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Opinion

The next president has to promote democracy better

Amid democratic recession, the US must rethink its freedom agenda.

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That statement is especially revealing because it is not just aspirational, but prescriptive: Islamic governments should listen to the people's hopes. His phrasing stems, in part, from the Republican Party's tendency to lean towards the libertarian in ideology, which assumes that democracies will flourish if authoritarian rulers step out of the way or are forced from power by American might.

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If it were that simple, then promoting the ballot through the bullet and removing "evil" regimes would make sense. As we have seen in Baghdad and Kabul, however, forging democracy overseas is more complicated.

Instead of focusing on top-down advocacy through pressure on repressive governments, we must work within societies that lack democratic traditions. From the bottom up, we can help create the conditions for a societal agreement.

The next administration's democracy promotion strategy should reflect this in four ways:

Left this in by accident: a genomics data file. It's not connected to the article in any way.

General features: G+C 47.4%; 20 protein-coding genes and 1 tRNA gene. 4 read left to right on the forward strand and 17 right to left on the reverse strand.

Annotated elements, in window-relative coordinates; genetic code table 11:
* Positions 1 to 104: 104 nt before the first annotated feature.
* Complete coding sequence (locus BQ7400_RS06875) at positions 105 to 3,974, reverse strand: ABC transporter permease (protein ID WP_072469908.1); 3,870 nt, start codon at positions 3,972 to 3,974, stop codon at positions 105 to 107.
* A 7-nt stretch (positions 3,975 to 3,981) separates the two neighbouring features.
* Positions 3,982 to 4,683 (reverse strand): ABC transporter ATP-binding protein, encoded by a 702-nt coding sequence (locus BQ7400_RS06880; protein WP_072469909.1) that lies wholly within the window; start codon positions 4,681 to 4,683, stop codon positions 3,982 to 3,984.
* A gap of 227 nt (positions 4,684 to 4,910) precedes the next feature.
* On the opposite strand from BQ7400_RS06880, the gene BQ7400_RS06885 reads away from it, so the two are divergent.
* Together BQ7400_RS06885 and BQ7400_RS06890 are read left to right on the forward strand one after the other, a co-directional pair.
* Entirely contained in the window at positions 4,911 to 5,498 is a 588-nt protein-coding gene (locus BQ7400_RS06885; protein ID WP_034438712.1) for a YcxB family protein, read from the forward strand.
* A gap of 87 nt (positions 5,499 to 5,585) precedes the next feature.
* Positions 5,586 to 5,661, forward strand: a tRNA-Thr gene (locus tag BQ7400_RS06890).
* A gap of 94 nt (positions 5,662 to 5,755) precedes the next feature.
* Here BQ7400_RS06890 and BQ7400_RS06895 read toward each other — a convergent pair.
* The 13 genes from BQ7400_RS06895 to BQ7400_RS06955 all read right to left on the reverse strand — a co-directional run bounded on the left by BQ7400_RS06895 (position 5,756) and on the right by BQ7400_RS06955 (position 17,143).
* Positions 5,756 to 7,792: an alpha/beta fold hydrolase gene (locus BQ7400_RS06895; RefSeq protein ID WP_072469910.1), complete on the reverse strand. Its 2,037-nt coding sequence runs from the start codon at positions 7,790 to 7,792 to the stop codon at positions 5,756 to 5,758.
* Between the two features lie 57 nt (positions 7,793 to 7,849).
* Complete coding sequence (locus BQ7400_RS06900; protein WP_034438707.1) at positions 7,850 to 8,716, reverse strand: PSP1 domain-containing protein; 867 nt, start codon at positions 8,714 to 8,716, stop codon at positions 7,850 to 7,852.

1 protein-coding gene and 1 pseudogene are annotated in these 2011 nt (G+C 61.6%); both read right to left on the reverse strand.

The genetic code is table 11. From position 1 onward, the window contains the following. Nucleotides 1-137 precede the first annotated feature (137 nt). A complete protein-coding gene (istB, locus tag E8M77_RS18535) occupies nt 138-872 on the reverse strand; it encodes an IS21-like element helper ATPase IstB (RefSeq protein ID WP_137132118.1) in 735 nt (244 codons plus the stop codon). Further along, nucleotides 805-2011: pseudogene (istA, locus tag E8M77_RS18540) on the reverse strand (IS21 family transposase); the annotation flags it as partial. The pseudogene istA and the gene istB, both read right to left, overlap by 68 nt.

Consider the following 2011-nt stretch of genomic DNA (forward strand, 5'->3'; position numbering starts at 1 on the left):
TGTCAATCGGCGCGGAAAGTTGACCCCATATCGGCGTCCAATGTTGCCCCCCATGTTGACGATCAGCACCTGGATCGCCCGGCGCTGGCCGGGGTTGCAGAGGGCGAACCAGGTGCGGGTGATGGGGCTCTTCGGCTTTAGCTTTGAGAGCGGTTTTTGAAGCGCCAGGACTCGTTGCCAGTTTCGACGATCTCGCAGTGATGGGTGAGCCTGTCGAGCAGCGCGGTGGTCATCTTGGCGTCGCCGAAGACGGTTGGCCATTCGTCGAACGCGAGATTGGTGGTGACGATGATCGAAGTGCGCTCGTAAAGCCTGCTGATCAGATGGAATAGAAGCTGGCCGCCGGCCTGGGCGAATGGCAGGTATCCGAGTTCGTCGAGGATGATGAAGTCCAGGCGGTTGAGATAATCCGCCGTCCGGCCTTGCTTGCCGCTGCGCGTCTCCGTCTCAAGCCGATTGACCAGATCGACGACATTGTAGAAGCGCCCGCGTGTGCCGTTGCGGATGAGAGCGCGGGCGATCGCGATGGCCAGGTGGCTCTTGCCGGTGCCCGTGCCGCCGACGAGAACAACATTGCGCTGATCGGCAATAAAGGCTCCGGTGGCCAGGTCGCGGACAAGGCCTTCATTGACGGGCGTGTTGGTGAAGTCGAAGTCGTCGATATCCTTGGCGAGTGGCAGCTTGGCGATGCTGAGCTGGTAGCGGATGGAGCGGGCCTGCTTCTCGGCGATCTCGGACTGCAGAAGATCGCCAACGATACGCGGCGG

First, it must publicly repudiate Iraq as the model for promoting liberal democracy, which cannot develop in the inevitable chaos that follows military intervention.

Second, Washington has to strengthen its capacity to build a basic democratic framework in places that lack it through global educational initiatives that like checks and balances and protection of minority rights. Building democracy where it does not yet exist requires an understanding of what the system is and how it works.

Third, we must learn to recognize when societies are ripe for change but are held back by authoritarian governments. As the world's superpower, the US has a responsibility to use non-military influence to ease such governments aside.

Finally, we must understand that, given the choice, not all societies interpret democracy as we do in the West. For example, as John Esposito and Dalia Mogahed note in "Who Speaks for Islam?" liberal democrats in the Muslim world do not "require a separation of church and state."

For all its flaws, the Bush administration recognizes that the current course of international aid is unsustainable. Tyranny breeds extremism, while effective promotion of democracy will undercut it.

Rethinking our approach to democracy promotion will ensure that the noble ideals of the "freedom agenda" do not end with the Bush administration and maybe – just maybe – will help prevent the kind of relapse that we saw in Beirut.

William Mensch Evans is a research associate for US foreign policy at the Council on Foreign Relations.

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